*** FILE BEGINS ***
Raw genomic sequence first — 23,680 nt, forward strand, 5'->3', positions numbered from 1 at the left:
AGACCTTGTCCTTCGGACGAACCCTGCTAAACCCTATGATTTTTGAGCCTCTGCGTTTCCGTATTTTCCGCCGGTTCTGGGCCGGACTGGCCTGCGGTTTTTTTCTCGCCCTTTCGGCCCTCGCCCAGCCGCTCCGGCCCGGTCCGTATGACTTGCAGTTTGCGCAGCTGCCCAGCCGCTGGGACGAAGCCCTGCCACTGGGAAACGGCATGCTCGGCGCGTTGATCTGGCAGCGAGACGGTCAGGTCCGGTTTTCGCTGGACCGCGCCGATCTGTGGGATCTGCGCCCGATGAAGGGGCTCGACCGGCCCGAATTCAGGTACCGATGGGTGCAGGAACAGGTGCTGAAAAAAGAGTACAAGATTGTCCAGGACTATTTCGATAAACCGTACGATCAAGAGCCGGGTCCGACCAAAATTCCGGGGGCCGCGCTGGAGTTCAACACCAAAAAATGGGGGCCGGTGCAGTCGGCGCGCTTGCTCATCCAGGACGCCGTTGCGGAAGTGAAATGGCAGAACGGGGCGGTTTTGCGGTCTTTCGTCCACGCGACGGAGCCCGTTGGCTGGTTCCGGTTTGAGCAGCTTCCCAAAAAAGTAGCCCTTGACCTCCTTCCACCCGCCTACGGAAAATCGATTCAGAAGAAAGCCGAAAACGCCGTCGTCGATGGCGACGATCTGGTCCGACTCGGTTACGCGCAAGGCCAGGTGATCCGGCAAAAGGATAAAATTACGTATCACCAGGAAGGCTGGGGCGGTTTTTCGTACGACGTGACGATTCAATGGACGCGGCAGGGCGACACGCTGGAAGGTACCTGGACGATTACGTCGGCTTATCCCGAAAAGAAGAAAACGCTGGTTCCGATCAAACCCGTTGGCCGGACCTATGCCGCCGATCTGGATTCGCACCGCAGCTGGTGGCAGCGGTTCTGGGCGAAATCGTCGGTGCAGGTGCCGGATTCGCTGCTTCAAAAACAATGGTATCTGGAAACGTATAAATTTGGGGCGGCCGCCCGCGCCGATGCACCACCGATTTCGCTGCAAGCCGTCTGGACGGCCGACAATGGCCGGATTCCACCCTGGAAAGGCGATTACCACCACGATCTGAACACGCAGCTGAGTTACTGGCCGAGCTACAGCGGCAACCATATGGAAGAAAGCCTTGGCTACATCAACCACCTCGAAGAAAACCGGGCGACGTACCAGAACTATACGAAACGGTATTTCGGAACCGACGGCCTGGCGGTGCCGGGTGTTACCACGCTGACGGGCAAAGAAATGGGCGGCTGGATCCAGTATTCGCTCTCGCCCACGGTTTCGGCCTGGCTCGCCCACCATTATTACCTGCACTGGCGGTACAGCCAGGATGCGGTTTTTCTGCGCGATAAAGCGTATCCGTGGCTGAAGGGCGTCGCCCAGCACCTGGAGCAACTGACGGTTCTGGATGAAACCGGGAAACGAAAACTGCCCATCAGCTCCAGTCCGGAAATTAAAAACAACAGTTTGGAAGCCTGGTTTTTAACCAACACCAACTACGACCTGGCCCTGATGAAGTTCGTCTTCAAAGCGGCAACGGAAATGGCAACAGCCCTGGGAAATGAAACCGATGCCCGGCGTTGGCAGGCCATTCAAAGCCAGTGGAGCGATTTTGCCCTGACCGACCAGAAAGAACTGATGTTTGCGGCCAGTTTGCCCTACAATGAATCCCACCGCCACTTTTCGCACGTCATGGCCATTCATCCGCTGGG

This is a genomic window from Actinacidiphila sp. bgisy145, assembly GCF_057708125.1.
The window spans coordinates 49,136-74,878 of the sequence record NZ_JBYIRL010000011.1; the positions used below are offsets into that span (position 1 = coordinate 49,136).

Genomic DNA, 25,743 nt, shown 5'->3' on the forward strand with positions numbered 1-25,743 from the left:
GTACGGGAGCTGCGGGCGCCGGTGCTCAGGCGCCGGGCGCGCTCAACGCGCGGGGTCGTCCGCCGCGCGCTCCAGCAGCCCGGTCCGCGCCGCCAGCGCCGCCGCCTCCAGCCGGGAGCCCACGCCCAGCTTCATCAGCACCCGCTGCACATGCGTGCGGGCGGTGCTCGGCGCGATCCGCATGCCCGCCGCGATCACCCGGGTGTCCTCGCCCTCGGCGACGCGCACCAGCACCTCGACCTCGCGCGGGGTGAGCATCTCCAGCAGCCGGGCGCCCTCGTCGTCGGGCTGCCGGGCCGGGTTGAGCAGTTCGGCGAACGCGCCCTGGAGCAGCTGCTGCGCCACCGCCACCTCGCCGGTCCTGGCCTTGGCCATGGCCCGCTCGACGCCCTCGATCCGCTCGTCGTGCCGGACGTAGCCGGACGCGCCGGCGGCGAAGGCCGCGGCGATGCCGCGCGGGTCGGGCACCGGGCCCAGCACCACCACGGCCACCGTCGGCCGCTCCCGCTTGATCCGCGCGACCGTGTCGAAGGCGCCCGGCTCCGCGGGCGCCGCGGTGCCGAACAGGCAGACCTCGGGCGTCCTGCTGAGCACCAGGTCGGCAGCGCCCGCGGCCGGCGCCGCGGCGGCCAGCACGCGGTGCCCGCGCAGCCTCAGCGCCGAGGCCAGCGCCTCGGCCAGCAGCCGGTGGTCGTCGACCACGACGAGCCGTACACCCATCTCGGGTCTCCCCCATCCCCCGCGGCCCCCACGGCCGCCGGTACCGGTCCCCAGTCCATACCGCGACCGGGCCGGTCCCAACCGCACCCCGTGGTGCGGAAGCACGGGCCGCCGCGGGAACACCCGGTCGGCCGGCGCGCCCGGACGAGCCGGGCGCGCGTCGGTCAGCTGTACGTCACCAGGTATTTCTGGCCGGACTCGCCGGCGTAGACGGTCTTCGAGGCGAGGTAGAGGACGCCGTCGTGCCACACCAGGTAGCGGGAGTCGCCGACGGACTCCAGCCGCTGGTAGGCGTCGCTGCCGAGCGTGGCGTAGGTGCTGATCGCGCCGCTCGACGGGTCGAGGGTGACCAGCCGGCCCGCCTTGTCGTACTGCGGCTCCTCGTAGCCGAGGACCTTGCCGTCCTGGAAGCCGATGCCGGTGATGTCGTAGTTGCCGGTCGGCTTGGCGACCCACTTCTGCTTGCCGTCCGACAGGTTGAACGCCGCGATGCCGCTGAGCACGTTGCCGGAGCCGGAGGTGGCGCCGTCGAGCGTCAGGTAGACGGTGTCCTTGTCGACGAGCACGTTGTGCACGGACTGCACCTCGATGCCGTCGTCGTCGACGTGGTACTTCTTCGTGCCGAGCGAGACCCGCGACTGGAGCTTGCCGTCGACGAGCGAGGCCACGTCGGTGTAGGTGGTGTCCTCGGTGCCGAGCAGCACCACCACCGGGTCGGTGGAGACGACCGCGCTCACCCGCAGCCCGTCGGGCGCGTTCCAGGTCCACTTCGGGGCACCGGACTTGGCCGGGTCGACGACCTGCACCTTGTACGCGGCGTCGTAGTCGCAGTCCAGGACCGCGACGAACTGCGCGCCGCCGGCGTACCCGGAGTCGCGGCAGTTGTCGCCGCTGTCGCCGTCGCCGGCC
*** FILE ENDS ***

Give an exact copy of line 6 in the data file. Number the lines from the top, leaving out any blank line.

GTACGGGAGCTGCGGGCGCCGGTGCTCAGGCGCCGGGCGCGCTCAACGCGCGGGGTCGTCCGCCGCGCGCTCCAGCAGCCCGGTCCGCGCCGCCAGCGCCGCCGCCTCCAGCCGGGAGCCCACGCCCAGCTTCATCAGCACCCGCTGCACATGCGTGCGGGCGGTGCTCGGCGCGATCCGCATGCCCGCCGCGATCACCCGGGTGTCCTCGCCCTCGGCGACGCGCACCAGCACCTCGACCTCGCGCGGGGTGAGCATCTCCAGCAGCCGGGCGCCCTCGTCGTCGGGCTGCCGGGCCGGGTTGAGCAGTTCGGCGAACGCGCCCTGGAGCAGCTGCTGCGCCACCGCCACCTCGCCGGTCCTGGCCTTGGCCATGGCCCGCTCGACGCCCTCGATCCGCTCGTCGTGCCGGACGTAGCCGGACGCGCCGGCGGCGAAGGCCGCGGCGATGCCGCGCGGGTCGGGCACCGGGCCCAGCACCACCACGGCCACCGTCGGCCGCTCCCGCTTGATCCGCGCGACCGTGTCGAAGGCGCCCGGCTCCGCGGGCGCCGCGGTGCCGAACAGGCAGACCTCGGGCGTCCTGCTGAGCACCAGGTCGGCAGCGCCCGCGGCCGGCGCCGCGGCGGCCAGCACGCGGTGCCCGCGCAGCCTCAGCGCCGAGGCCAGCGCCTCGGCCAGCAGCCGGTGGTCGTCGACCACGACGAGCCGTACACCCATCTCGGGTCTCCCCCATCCCCCGCGGCCCCCACGGCCGCCGGTACCGGTCCCCAGTCCATACCGCGACCGGGCCGGTCCCAACCGCACCCCGTGGTGCGGAAGCACGGGCCGCCGCGGGAACACCCGGTCGGCCGGCGCGCCCGGACGAGCCGGGCGCGCGTCGGTCAGCTGTACGTCACCAGGTATTTCTGGCCGGACTCGCCGGCGTAGACGGTCTTCGAGGCGAGGTAGAGGACGCCGTCGTGCCACACCAGGTAGCGGGAGTCGCCGACGGACTCCAGCCGCTGGTAGGCGTCGCTGCCGAGCGTGGCGTAGGTGCTGATCGCGCCGCTCGACGGGTCGAGGGTGACCAGCCGGCCCGCCTTGTCGTACTGCGGCTCCTCGTAGCCGAGGACCTTGCCGTCCTGGAAGCCGATGCCGGTGATGTCGTAGTTGCCGGTCGGCTTGGCGACCCACTTCTGCTTGCCGTCCGACAGGTTGAACGCCGCGATGCCGCTGAGCACGTTGCCGGAGCCGGAGGTGGCGCCGTCGAGCGTCAGGTAGACGGTGTCCTTGTCGACGAGCACGTTGTGCACGGACTGCACCTCGATGCCGTCGTCGTCGACGTGGTACTTCTTCGTGCCGAGCGAGACCCGCGACTGGAGCTTGCCGTCGACGAGCGAGGCCACGTCGGTGTAGGTGGTGTCCTCGGTGCCGAGCAGCACCACCACCGGGTCGGTGGAGACGACCGCGCTCACCCGCAGCCCGTCGGGCGCGTTCCAGGTCCACTTCGGGGCACCGGACTTGGCCGGGTCGACGACCTGCACCTTGTACGCGGCGTCGTAGTCGCAGTCCAGGACCGCGACGAACTGCGCGCCGCCGGCGTACCCGGAGTCGCGGCAGTTGTCGCCGCTGTCGCCGTCGCCGGCC